Matt's Food Blog

Happy January: Galette des Rois


Inspired by this tweet from @ulteriorepicure I decided to make a galette de rois, or kings’ cake. I loved the look of it but didn’t know anything about it. There’s lots of lore around about this cake in books and on the internet, the most delightful is from Davidson’s Oxford Companion to Food:

“The glowing galette des rois found in Paris, Lyons and generally north of the Loire is fashioned almost exclusively from… the classic feuilletage. The ‘kings’ they honour are the three Wise Men come to pay homage to the newborn King of Kings in Bethlehem. They appear around the Feast of Epiphany.

The traditional way of eating this galette, at dinner in a French home in January, goes something like this: the warm galette is brought to the table where its fragrance and beauty are admired briefly before it is cut into the proper number of wedges. A child, usually the youngest, is sent to hide under the table, there to act as oracle. To the summons ‘Phoebe’ (or ‘Apollo’) he replies in Latin, ‘Domine’ (master). As he indicates each portion, the ‘master’ asks, ‘For whom is this the piece?’ and the child calls out the first name that pops into his head, without regard to age or station, until all are served and begin eating in an air of anticipation. For someone is about to find the bean in his cake and thereby become king (or queen) of the festivity.”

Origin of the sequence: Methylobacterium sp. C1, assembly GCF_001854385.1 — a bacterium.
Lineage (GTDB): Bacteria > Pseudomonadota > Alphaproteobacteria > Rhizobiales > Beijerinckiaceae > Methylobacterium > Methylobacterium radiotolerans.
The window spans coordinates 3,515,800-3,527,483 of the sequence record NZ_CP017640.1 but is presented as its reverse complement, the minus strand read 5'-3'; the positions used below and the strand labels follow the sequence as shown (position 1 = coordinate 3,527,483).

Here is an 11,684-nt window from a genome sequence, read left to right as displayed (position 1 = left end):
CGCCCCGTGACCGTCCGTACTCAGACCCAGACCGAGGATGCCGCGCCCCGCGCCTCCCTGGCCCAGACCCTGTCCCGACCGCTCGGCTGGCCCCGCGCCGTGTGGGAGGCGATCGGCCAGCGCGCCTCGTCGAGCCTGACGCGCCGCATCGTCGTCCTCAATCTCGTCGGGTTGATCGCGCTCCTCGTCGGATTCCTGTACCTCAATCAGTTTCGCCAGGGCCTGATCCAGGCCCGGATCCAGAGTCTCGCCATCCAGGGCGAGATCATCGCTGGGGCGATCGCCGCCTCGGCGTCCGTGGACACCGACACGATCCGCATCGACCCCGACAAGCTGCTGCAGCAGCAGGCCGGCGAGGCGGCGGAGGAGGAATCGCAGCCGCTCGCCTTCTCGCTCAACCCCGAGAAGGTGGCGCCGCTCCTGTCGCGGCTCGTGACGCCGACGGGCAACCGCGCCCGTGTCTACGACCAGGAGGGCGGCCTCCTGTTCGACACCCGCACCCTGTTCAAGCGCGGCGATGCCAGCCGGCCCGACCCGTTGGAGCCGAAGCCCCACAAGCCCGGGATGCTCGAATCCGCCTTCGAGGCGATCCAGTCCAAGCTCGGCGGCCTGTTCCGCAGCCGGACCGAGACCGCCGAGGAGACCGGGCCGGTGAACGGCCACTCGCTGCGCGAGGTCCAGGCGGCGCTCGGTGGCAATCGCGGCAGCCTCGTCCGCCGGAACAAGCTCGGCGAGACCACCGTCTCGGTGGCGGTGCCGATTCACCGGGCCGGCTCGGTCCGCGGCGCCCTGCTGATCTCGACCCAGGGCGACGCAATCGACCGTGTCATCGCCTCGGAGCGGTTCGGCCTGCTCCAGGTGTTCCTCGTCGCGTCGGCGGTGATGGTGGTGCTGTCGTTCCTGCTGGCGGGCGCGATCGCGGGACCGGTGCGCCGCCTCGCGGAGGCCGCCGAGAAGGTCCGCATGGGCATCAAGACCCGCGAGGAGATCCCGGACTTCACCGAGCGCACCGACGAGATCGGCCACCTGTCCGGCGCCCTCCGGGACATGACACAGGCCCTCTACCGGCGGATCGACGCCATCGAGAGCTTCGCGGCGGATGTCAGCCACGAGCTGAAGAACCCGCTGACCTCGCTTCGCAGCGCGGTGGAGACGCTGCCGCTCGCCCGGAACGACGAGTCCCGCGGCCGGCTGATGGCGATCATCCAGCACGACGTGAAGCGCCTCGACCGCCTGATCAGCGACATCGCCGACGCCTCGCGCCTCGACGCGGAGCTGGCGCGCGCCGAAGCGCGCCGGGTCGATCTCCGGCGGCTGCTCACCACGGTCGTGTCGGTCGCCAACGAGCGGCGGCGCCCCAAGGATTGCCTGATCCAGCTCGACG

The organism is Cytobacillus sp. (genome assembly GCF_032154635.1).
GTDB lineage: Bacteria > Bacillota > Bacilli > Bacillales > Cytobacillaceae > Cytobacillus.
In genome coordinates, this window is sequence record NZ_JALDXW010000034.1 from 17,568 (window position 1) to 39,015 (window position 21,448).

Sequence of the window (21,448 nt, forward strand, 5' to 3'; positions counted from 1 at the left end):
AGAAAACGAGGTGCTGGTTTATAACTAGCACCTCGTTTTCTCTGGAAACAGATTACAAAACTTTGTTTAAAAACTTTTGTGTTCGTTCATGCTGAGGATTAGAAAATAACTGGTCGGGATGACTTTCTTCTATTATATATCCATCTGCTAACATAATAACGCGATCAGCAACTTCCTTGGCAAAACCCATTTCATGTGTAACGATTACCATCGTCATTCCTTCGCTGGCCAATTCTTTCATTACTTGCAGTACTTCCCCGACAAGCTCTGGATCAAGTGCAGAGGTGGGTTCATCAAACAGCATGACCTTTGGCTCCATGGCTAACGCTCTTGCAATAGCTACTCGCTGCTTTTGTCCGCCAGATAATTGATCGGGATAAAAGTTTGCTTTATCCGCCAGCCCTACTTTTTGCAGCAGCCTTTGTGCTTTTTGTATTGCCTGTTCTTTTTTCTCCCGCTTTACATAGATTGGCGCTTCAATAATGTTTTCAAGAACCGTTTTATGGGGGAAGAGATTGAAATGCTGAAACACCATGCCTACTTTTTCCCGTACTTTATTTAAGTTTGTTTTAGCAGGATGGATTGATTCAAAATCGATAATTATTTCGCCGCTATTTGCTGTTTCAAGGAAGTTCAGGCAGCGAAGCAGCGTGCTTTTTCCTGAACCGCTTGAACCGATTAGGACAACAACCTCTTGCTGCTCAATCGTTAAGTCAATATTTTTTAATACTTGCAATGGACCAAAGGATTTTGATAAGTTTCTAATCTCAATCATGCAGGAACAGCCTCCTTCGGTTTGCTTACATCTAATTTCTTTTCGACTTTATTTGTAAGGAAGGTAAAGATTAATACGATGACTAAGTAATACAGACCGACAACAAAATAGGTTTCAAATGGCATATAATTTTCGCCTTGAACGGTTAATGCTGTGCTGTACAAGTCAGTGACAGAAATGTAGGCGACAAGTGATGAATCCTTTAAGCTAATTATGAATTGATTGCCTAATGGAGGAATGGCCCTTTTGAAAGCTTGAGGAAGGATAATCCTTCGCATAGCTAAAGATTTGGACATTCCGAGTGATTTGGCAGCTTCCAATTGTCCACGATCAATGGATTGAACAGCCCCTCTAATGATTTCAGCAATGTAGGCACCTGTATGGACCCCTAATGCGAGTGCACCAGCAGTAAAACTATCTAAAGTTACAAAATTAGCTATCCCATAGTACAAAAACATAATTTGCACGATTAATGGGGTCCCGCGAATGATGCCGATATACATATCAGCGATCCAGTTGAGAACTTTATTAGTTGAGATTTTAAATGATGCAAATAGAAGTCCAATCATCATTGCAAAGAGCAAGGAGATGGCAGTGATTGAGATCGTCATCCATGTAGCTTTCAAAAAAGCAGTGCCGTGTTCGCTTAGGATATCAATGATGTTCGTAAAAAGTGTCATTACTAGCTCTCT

I just went for a coin as I had no dried broad (fava) beans. I scoured a few recipe books and used the recipe from the Desserts and Pastry edition of the Alain Ducasse Grand Livre de Cuisine. Though I used the Modernist Cuisine at Home creme patisserie recipe and added some almond essence to boost the almond flavour of the filling.

I was delighted with the result (pictured above), and Mrs Scrumulous brought it to her work were I hear it was well received. I’m not sure who played Phoebe, but I hear the queen was delighted with her prize.

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